Do you want a career change, or just a job change? What might make someone leave a job, a company – that has been quite good to them from day one? Are you seeking a work and life balance that you’re not getting? What about income or benefits? What are you risking by leaving a company that has been stable and good for you so far?

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or PLAN B?

First, it simply may be for a change of pace and tasks. Maybe something more creative. Or, it could be because you can’t get comfortable in the workplace culture or with the leadership you report to. Often, it’s when one has had enough, of something.

However, leaving on good terms – on really good terms, is always the best no matter what your reason. Will that door be open for you again, if you need it?

Many companies have a ‘no rehire’ policy in place. Sometimes that policy has been mandated because of management being burned by one employee or another. Yes, managers get burned, too. To protect themselves from all kinds of risks, to avoid a recurrence of nepotism, or to simply not welcome back someone who thought the grass might be greener.

Be sure to know your company’s rehire policy (if they even have one) so that you can make an educated decision should another opportunity come your way. Be as honest as possible about your resignation and if there is even the slightest chance the grass may not be so green on the other side, don’t burn bridges. Make nice. Let your current employer know how grateful you were for the opportunity you were given, and that you would hoped to be able to reapply in the future if desired. And if you really want to keep that door ajar, keep in touch. Call your former boss or co-workers. Let them know how things are going. There’s always a honeymoon period with a new job. “I love my new boss; my commute is so much better; people are so nice here; there is so much to learn.” Yes, I’ve said that all myself. After spending a full month with one side of a corporation and then being catapulted into an entirely different mindset and culture and environment. While I knew where I was headed, I hadn’t realized the difference between corporate and actual workplace. And what a difference it was.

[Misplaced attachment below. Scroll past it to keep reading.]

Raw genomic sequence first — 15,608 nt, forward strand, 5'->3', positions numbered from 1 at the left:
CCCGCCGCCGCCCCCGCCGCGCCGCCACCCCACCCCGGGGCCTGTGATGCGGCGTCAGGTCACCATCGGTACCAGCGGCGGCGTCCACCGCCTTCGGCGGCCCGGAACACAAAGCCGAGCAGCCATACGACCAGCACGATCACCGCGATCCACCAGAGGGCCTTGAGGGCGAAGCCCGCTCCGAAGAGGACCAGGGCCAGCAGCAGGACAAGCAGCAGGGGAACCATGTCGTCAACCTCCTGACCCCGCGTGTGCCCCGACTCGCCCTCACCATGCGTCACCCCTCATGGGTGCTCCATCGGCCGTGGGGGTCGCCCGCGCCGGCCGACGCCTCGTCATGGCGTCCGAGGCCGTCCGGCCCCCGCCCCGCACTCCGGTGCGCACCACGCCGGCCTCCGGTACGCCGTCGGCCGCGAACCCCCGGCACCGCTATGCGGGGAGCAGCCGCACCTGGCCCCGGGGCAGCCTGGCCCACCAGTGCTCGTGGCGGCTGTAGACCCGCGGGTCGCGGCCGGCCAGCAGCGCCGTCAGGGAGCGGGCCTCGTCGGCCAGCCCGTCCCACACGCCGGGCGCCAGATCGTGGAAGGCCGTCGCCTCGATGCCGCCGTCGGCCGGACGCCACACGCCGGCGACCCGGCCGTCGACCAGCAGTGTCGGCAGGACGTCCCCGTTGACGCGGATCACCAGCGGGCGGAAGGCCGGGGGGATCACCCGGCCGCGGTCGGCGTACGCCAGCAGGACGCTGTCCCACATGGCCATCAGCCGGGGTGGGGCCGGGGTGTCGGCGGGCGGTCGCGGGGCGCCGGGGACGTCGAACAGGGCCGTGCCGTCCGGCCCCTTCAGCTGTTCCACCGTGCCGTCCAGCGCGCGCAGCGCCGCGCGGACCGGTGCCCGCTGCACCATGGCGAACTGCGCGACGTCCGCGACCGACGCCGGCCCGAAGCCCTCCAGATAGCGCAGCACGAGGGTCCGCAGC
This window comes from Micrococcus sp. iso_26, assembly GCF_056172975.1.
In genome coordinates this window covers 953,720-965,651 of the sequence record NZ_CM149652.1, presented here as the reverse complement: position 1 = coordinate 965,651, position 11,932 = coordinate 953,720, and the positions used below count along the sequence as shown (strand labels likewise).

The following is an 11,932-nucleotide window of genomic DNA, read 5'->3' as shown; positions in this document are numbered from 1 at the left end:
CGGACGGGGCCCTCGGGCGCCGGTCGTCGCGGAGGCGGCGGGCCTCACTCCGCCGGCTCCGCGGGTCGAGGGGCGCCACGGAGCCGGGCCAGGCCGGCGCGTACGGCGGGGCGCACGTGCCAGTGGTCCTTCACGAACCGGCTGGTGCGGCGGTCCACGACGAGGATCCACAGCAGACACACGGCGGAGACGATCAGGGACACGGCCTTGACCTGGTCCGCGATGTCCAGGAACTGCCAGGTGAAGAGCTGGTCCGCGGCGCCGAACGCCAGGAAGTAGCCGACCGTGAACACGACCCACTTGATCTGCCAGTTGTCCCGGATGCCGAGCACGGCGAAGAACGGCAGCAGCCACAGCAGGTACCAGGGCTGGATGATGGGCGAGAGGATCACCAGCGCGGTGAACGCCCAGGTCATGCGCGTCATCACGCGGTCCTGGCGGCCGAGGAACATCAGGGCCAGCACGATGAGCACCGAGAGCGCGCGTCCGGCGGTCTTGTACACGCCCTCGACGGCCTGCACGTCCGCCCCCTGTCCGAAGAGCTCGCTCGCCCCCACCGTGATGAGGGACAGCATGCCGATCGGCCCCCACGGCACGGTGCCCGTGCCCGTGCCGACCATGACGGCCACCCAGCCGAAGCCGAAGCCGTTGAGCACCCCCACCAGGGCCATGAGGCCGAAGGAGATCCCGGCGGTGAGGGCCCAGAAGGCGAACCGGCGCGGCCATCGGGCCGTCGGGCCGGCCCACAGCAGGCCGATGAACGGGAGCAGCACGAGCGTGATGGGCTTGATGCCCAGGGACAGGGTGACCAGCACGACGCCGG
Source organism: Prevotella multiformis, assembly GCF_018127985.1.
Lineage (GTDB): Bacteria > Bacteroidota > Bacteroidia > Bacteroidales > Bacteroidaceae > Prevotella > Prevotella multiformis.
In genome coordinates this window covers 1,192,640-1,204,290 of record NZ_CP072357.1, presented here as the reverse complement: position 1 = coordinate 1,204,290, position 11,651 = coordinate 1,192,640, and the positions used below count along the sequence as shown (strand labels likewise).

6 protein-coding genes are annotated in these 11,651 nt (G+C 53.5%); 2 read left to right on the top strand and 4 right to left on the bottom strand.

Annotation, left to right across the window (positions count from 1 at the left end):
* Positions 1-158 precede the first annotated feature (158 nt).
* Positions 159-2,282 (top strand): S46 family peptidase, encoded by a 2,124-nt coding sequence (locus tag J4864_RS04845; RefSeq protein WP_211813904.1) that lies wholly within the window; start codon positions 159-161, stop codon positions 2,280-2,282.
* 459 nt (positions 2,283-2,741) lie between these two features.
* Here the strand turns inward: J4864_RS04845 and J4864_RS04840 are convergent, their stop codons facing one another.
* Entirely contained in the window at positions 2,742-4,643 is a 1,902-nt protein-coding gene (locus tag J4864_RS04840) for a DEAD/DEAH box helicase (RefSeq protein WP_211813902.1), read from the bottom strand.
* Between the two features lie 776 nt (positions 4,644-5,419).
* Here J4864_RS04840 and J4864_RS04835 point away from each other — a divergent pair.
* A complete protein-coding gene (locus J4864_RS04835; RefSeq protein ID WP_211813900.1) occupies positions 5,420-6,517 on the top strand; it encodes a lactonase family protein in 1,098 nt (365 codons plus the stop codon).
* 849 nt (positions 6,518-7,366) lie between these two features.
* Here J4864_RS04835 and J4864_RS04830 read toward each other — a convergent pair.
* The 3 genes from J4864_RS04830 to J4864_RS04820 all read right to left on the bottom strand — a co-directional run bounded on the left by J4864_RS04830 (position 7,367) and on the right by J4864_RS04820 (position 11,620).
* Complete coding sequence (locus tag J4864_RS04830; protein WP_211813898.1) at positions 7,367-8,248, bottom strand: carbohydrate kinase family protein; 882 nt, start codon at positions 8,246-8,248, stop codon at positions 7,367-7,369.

So the grass is not always greener. It may have been presented to you that way. Or it may just turn out that way. Any new job can turn upside down for unanticipated reasons. Just don’t be blindsided and don’t let the doors hit you on the way out. Keep them open.

 

 

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